Three weeks ago, security researchers exposed a sinister piece of malware lurking inside tax software that the Chinese government requires companies to install. Now there’s evidence that the high-stealth spy campaign was preceded by a separate piece of malware that employed equally sophisticated means to infect taxpayers in China.
GoldenHelper, as researchers from security firm Trustwave dubbed the malware, hid inside the Golden Tax Invoicing software, which all companies registered in China are mandated to use to pay value-added taxes. The malware is able to bypass the User Account Control, the Windows mechanism that requires users to give their approval before software can install programs or make other system changes. Once that’s done, GoldenSpy can install modules with System-level privileges. Trustwave published its findings on Tuesday here.
GoldenHelper employs other tricks to conceal its malicious behavior and evade detection from endpoint protection systems and software. The tricks include:
- Randomly generated filenames
- Randomly generated “creation” and “last write” timestamps
- Attempted downloading of executable files using fake filenames with extensions such as .gif, .jpg, and .zip
- Hardcoded logic that uses domain lookup data to control download locations, the content downloaded, and where the content is placed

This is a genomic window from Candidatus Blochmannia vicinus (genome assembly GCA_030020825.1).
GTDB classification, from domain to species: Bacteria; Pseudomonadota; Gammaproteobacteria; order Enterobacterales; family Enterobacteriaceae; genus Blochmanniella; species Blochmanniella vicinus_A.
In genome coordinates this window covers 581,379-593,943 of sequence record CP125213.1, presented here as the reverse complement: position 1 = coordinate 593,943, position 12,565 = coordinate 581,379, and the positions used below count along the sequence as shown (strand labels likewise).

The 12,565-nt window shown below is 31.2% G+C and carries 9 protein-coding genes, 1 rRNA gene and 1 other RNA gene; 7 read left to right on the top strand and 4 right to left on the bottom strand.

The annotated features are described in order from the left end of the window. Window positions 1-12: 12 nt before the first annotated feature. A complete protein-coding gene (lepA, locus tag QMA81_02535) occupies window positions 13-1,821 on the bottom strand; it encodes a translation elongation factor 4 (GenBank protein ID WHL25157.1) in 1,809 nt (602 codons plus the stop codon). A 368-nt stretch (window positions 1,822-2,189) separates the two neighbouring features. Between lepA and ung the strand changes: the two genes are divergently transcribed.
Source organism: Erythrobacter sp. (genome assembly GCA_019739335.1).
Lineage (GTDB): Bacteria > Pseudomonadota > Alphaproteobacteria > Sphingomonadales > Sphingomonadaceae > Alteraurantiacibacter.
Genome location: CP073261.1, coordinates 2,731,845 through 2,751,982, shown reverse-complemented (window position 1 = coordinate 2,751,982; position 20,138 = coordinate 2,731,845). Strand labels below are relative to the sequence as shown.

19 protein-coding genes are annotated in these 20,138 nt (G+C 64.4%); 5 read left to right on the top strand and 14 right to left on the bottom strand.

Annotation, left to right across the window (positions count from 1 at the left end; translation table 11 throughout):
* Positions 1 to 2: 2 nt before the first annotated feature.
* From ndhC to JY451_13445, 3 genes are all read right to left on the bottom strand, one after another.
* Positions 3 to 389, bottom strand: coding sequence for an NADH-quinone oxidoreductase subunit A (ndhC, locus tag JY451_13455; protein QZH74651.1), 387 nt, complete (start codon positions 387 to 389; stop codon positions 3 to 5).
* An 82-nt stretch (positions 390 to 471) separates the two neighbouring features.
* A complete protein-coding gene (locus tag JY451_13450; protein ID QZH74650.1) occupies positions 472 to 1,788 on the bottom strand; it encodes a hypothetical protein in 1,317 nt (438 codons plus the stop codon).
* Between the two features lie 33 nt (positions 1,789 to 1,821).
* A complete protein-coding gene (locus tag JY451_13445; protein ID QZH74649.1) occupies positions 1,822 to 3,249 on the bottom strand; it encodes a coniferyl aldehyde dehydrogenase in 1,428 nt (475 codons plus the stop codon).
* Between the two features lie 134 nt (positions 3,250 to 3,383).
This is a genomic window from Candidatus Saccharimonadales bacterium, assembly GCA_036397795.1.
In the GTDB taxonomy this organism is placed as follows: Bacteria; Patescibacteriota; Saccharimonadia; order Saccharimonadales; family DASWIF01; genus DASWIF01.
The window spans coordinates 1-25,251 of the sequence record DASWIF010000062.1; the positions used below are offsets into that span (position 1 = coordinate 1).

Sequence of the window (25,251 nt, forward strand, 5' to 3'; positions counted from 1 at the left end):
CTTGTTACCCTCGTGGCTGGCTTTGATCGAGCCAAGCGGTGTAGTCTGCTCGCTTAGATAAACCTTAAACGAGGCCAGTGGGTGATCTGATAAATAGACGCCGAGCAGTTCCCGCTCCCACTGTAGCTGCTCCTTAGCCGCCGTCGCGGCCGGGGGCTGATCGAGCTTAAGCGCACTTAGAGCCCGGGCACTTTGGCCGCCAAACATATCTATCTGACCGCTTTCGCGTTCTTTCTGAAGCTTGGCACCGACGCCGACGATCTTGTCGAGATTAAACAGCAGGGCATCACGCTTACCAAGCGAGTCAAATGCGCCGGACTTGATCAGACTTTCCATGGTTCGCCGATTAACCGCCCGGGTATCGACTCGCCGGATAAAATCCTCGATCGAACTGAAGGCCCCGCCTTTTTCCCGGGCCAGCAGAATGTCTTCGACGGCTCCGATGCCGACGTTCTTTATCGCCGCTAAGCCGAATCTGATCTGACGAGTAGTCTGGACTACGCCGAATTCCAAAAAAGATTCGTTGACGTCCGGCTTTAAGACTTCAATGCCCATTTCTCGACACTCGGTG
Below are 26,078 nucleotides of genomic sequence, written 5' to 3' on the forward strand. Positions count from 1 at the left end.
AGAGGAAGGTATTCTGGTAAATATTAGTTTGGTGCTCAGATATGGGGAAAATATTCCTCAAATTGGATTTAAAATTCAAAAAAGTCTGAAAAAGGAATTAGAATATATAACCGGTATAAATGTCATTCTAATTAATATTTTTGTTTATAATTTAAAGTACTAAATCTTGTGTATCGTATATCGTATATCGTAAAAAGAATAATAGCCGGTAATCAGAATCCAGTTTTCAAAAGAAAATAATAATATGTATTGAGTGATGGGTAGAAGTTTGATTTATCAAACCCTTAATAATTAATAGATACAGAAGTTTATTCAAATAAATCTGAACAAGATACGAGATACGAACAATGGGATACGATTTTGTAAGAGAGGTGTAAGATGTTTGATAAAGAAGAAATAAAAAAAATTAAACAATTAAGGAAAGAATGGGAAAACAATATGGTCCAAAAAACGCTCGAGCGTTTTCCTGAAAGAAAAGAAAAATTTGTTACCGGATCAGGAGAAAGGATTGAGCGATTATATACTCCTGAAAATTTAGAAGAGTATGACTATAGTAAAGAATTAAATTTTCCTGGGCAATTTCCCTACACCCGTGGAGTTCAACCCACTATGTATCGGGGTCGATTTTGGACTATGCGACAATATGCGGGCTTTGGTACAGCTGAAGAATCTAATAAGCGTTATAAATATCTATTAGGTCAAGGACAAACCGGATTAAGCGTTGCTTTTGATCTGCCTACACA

- Use of an IP-based domain-generation algorithm to change command-server locations on the fly
In some cases, banks deploy the Golden Tax software as stand-alone systems. Trustwave said it uncovered reports from several people who said they received computers running Windows 7 Home Edition that had the tax software—and the hidden GoldenHelper—preinstalled.
The discovery comes three weeks after Trustwave exposed GoldenSpy, a piece of advanced spyware company researchers found installed on the network of a large multinational technology company that had just opened offices in China. Like GoldenHelper, GoldenSpy employed the same installation modus operandi—through the Golden Tax Project.
Trustwave said GoldenSpy had been active from April through last month, when the campaign was abruptly shut down following the security firm’s report. GoldenHelper was active from January 2018 until July 2019, a finding that shows that the tax software has been harboring malware for longer than previously known. GoldenHelper was digitally signed using a Windows-trusted certificate issued to NouNou Technologies, a subsidiary of Aisino Corporation, the same company responsible for the tax software with embedded GoldenSpy malware.
The tax software harboring GoldenHelper was produced by a firm known as Baiwang. Baiwang and Aisino are the only two official providers of the invoicing systems. The latest discovery shows that GoldenSpy wasn’t a one-off campaign, but rather one that used at least one other piece of malware over a more extended period of time than previously known.
It’s not clear why GoldenHelper was shut down so abruptly. One guess is that its operators abandoned the project after detection rates jumped, from about three in January 2019 to as many as 29 by March. Below is a timeline that tracks the history of the malware:
Unlike the investigation into GoldenSpy, Trustwave researchers have yet to find samples of the final payload installed by GoldenHelper. The filename is taxver.exe. Trustwave asks that anyone who can provide a sample reach out to researchers at firstname.lastname@example.org.